Posts filed under ‘Digital Performer’
Learn how to use Digital Performer from one of the world’s leading Audio trainers, from the comfort of your own desk using step-by-step instructional videos.
The tutorials are written and narrated by Sam McGuire, a veteran audio engineer with experience creating music and audio for a variety of professional projects. McGuire provides plenty of real world examples throughout the training and throws in expert tips and techniques that even more experienced users will find helpful.
Clocking in at just over 7 hours, the course offers a comprehensive walkthrough of several of the application’s most useful features. Special attention is paid to the program’s redesigned interface and its added support for working with Apple’s Final Cut Pro. At the heart of the tutorial are three sample projects that allow the user to learn practical skills while working along with the video instruction. Files are provided at every point along the way and every step is shown in real time so following along is not a problem.
The tutorial video course is available is available online through the Apex Unlimited service or as one training package on CD / DVD.
Formats, Formats, Formats and Support
In the five first versions of the software, the native audio format for Digital Performer has always been Sound Designer II. While there’s nothing particularly wrong with the quality of the file type itself, it’s now considered a hold-over from the early days of serious digital audio. Industry support for it is limited, and a lot of other audio programs won’t even touch it. AIFF Broadcast WAV are more or less the new standards, but even in DP5, the files had to be imported and converted to SDII to be used.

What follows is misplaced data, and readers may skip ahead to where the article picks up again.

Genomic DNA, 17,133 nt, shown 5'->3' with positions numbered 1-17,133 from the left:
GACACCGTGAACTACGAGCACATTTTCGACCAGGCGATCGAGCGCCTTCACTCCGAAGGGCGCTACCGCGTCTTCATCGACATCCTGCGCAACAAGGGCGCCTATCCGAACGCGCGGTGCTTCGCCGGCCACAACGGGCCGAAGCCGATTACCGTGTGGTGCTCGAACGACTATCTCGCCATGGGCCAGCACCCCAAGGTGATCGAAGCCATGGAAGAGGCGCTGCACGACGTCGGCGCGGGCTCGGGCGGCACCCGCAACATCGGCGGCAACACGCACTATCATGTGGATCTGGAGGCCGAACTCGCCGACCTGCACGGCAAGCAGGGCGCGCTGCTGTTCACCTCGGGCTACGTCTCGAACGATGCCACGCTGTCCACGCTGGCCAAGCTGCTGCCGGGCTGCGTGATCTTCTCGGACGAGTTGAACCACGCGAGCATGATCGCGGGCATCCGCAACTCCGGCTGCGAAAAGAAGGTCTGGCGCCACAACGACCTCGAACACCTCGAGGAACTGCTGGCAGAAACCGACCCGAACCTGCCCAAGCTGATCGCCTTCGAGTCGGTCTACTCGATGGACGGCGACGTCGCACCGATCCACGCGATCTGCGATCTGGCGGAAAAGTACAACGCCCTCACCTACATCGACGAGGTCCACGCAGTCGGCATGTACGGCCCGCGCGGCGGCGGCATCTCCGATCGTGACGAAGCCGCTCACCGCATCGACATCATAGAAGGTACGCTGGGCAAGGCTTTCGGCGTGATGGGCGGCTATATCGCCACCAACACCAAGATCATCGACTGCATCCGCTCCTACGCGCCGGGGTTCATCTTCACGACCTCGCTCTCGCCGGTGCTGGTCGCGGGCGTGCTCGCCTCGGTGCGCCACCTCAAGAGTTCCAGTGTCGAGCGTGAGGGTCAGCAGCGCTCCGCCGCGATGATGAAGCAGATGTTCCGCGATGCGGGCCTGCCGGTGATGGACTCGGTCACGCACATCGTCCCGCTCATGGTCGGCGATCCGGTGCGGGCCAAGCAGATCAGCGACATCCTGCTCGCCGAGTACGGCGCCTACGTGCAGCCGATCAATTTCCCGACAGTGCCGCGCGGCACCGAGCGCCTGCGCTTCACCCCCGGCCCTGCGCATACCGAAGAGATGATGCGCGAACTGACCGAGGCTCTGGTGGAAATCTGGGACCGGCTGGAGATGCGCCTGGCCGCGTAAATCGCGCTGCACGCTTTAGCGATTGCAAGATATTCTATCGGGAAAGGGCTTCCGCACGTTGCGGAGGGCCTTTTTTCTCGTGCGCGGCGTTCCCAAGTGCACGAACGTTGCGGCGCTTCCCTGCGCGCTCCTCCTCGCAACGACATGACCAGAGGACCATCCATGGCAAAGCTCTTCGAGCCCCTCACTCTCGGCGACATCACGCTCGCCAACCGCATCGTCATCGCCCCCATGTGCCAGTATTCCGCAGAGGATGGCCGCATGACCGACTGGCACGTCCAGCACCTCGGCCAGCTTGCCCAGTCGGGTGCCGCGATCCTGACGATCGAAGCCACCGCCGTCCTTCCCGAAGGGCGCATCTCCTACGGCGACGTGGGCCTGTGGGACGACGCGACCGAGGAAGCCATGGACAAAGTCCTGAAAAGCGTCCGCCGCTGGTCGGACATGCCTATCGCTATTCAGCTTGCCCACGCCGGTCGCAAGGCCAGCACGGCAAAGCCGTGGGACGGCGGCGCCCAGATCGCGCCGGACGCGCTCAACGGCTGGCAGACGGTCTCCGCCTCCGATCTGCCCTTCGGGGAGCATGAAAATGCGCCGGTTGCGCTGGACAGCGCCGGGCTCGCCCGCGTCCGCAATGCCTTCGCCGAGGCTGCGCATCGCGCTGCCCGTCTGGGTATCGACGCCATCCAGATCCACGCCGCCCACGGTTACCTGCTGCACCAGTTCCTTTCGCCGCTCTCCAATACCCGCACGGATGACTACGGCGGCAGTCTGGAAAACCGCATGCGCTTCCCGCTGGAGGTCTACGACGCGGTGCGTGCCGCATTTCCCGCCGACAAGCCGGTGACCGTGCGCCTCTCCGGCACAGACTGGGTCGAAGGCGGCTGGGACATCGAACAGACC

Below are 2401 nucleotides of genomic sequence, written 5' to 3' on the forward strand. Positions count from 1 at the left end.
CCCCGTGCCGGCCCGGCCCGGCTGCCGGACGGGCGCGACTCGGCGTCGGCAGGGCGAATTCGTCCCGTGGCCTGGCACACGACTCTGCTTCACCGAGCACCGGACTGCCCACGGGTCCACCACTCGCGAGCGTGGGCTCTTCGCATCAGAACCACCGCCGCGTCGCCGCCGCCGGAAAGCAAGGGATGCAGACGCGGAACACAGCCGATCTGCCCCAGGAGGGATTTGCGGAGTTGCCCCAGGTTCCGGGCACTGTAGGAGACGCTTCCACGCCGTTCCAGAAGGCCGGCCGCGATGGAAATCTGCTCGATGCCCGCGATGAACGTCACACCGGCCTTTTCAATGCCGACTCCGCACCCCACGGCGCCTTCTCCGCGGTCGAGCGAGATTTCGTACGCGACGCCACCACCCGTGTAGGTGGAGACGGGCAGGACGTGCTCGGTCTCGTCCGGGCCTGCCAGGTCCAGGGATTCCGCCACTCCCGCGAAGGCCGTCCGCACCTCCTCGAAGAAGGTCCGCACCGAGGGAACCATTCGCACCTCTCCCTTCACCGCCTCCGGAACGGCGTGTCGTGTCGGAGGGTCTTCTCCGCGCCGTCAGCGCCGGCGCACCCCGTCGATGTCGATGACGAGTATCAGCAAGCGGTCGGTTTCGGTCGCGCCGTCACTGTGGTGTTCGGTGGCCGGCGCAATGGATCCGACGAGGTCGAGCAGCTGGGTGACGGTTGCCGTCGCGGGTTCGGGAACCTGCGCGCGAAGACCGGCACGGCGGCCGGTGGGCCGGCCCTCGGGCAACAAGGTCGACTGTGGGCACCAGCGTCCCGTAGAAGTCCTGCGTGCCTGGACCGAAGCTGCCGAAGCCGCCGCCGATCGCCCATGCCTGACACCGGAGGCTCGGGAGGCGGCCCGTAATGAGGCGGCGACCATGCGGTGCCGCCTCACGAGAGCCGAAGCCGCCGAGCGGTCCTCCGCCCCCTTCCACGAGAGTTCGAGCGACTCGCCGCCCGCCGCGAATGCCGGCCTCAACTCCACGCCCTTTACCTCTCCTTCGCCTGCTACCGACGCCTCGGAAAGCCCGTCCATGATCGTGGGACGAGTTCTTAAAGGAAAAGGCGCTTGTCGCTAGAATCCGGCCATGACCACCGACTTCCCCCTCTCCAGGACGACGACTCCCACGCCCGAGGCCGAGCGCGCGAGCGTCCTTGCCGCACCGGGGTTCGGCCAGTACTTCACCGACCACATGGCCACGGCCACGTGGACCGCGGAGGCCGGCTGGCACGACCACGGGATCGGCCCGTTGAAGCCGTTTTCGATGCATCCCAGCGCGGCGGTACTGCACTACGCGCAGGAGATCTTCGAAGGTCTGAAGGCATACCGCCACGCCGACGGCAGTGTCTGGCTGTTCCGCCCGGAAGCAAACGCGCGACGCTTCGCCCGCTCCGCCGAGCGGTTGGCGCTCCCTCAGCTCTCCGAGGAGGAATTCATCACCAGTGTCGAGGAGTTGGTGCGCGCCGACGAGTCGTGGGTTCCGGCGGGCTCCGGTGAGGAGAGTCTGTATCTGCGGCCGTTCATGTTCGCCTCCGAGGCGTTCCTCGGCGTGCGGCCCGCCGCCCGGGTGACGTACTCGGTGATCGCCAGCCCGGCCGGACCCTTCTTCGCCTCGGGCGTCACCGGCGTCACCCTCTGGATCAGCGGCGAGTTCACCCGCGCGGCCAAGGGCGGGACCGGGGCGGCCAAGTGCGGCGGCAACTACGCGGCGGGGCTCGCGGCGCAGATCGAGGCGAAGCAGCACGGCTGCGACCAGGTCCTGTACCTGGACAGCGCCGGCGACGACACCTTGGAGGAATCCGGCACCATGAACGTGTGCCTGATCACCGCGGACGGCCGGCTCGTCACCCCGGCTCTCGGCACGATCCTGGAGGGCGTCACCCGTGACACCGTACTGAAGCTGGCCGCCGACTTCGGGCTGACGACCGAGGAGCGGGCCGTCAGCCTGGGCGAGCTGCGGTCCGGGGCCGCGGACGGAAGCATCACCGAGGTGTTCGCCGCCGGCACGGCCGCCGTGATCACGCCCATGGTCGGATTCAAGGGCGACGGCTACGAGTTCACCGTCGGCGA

With Digital Performer 6, change has arrived. Users can now work with both popular formats natively, with support for 32-bit floating-point files for powerful options for dynamic range. Needless to say, this makes DP play nice with other audio software, and that’s just the beginning. OMF and AAF formats often used to transfer projects between different sequencing software also have improved support.
Plug-ins have better compatibility than ever, with support for both MOTU’s MAS files as well as Apple Audio Units (AU). Digital Performer’s engineers have been in close contact with the hardware and software crews at Apple, and AU plug-ins aren’t just ‘compatible’ but actually work as they’re supposed to.
It’s clear that with version 6, serious work has been put not only into the Big Picture but many small details have been shored up, too. Whether you’ve worked with other versions of the program in the past or you’re a beginner wanting to learn one of the best software solutions for producing audio for video and film, this MOTU Digital Performer 6 Tutorial Video has something to offer. Other interesting posts on Digital Performer 6